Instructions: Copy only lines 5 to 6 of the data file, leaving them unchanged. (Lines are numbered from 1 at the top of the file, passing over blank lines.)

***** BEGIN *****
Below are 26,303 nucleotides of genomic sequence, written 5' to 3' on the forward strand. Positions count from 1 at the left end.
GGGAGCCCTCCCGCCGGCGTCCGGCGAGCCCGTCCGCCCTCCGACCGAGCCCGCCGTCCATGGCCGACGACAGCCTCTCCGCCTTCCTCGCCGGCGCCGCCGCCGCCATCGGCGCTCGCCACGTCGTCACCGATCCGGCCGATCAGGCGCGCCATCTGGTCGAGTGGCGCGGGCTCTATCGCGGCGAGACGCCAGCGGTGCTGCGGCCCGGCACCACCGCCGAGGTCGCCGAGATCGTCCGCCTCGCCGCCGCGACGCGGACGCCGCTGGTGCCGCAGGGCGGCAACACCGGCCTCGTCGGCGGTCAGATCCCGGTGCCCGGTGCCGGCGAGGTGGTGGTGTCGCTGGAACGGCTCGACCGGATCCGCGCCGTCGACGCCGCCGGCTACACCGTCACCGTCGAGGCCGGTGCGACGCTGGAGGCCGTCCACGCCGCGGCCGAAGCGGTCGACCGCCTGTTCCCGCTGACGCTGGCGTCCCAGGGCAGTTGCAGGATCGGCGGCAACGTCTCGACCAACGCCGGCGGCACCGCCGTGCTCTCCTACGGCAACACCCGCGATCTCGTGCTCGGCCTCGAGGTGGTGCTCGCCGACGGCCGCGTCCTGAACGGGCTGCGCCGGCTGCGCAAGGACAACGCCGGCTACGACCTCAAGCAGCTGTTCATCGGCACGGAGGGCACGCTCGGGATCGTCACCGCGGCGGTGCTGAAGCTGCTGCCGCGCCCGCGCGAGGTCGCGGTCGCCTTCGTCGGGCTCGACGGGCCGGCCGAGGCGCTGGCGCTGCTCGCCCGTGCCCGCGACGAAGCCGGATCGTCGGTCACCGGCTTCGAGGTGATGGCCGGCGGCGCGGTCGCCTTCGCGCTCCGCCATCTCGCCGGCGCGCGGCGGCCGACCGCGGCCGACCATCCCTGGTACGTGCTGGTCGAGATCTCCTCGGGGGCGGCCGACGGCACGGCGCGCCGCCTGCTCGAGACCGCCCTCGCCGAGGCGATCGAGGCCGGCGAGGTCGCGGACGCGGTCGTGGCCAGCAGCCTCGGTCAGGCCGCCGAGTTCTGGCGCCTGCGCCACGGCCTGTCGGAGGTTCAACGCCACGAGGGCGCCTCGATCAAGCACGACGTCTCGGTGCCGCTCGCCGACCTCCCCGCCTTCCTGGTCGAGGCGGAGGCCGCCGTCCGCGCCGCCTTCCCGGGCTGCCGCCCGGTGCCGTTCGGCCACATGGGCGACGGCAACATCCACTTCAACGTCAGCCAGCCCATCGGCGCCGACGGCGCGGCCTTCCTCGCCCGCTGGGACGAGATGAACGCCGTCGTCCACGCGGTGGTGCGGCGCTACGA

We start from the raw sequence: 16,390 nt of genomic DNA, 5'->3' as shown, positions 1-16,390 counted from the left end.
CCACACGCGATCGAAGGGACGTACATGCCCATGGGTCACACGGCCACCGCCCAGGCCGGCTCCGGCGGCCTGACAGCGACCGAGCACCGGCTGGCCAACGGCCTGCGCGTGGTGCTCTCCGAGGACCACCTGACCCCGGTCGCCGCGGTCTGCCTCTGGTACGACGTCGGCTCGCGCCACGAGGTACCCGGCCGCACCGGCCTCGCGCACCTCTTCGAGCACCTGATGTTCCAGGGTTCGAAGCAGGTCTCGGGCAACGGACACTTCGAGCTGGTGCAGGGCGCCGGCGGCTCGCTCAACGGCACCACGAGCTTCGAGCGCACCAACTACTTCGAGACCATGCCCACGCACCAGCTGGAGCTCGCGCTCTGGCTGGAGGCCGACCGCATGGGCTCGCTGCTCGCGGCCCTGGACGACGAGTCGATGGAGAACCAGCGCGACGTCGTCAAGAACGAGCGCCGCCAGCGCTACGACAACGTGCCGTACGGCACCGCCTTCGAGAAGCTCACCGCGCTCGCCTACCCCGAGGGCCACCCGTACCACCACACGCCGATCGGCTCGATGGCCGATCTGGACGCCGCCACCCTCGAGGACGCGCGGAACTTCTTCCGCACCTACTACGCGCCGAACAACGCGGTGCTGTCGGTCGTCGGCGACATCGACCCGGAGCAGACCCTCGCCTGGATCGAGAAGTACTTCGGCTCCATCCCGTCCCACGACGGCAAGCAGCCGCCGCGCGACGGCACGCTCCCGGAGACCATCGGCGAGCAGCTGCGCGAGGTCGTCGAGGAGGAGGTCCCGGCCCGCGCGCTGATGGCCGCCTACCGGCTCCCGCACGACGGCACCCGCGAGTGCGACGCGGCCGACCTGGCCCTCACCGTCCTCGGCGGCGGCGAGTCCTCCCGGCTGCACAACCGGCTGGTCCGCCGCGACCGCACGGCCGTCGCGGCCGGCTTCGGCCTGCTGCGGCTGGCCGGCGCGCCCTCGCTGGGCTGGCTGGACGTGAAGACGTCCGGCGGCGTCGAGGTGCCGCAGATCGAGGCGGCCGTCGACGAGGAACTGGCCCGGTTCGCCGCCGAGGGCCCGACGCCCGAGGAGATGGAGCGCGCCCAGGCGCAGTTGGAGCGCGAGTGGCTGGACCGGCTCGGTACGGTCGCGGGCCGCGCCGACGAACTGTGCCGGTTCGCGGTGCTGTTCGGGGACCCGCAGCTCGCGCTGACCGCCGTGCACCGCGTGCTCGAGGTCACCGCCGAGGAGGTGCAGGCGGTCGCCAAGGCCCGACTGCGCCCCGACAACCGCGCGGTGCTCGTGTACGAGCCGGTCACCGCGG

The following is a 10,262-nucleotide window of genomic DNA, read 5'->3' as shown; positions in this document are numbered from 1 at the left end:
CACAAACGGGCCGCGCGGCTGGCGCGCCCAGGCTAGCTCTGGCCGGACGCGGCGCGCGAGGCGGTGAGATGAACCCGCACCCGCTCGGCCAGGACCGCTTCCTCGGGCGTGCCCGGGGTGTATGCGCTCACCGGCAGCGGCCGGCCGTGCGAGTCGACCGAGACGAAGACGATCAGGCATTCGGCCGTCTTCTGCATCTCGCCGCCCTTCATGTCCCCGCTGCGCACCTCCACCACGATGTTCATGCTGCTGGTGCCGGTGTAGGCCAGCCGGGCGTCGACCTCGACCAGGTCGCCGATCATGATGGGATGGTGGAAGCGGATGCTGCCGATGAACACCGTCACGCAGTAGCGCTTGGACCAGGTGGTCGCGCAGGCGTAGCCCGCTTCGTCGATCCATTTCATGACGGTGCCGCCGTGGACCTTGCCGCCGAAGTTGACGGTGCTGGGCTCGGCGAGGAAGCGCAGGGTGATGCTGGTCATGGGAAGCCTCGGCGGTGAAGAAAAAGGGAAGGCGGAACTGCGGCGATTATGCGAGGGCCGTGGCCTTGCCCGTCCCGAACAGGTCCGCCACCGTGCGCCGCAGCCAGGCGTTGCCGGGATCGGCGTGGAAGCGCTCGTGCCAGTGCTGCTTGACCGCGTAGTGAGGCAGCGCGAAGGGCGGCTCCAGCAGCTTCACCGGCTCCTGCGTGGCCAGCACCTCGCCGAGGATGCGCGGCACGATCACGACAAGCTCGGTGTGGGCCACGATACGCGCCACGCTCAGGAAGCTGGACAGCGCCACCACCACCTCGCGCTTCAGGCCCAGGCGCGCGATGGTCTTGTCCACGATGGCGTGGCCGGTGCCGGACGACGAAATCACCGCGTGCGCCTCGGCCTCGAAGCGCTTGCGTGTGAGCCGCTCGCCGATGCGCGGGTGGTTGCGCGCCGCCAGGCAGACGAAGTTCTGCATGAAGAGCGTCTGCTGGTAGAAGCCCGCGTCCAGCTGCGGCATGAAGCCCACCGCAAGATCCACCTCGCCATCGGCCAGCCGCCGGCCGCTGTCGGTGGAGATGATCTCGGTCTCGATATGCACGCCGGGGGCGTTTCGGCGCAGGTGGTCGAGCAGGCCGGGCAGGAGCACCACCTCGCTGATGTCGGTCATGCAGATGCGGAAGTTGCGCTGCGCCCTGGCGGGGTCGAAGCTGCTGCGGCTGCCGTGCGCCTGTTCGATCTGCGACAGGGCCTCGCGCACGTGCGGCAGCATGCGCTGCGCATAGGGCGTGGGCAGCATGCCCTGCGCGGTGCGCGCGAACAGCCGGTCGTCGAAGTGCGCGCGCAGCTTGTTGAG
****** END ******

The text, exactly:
The following is a 10,262-nucleotide window of genomic DNA, read 5'->3' as shown; positions in this document are numbered from 1 at the left end:
CACAAACGGGCCGCGCGGCTGGCGCGCCCAGGCTAGCTCTGGCCGGACGCGGCGCGCGAGGCGGTGAGATGAACCCGCACCCGCTCGGCCAGGACCGCTTCCTCGGGCGTGCCCGGGGTGTATGCGCTCACCGGCAGCGGCCGGCCGTGCGAGTCGACCGAGACGAAGACGATCAGGCATTCGGCCGTCTTCTGCATCTCGCCGCCCTTCATGTCCCCGCTGCGCACCTCCACCACGATGTTCATGCTGCTGGTGCCGGTGTAGGCCAGCCGGGCGTCGACCTCGACCAGGTCGCCGATCATGATGGGATGGTGGAAGCGGATGCTGCCGATGAACACCGTCACGCAGTAGCGCTTGGACCAGGTGGTCGCGCAGGCGTAGCCCGCTTCGTCGATCCATTTCATGACGGTGCCGCCGTGGACCTTGCCGCCGAAGTTGACGGTGCTGGGCTCGGCGAGGAAGCGCAGGGTGATGCTGGTCATGGGAAGCCTCGGCGGTGAAGAAAAAGGGAAGGCGGAACTGCGGCGATTATGCGAGGGCCGTGGCCTTGCCCGTCCCGAACAGGTCCGCCACCGTGCGCCGCAGCCAGGCGTTGCCGGGATCGGCGTGGAAGCGCTCGTGCCAGTGCTGCTTGACCGCGTAGTGAGGCAGCGCGAAGGGCGGCTCCAGCAGCTTCACCGGCTCCTGCGTGGCCAGCACCTCGCCGAGGATGCGCGGCACGATCACGACAAGCTCGGTGTGGGCCACGATACGCGCCACGCTCAGGAAGCTGGACAGCGCCACCACCACCTCGCGCTTCAGGCCCAGGCGCGCGATGGTCTTGTCCACGATGGCGTGGCCGGTGCCGGACGACGAAATCACCGCGTGCGCCTCGGCCTCGAAGCGCTTGCGTGTGAGCCGCTCGCCGATGCGCGGGTGGTTGCGCGCCGCCAGGCAGACGAAGTTCTGCATGAAGAGCGTCTGCTGGTAGAAGCCCGCGTCCAGCTGCGGCATGAAGCCCACCGCAAGATCCACCTCGCCATCGGCCAGCCGCCGGCCGCTGTCGGTGGAGATGATCTCGGTCTCGATATGCACGCCGGGGGCGTTTCGGCGCAGGTGGTCGAGCAGGCCGGGCAGGAGCACCACCTCGCTGATGTCGGTCATGCAGATGCGGAAGTTGCGCTGCGCCCTGGCGGGGTCGAAGCTGCTGCGGCTGCCGTGCGCCTGTTCGATCTGCGACAGGGCCTCGCGCACGTGCGGCAGCATGCGCTGCGCATAGGGCGTGGGCAGCATGCCCTGCGCGGTGCGCGCGAACAGCCGGTCGTCGAAGTGCGCGCGCAGCTTGTTGAG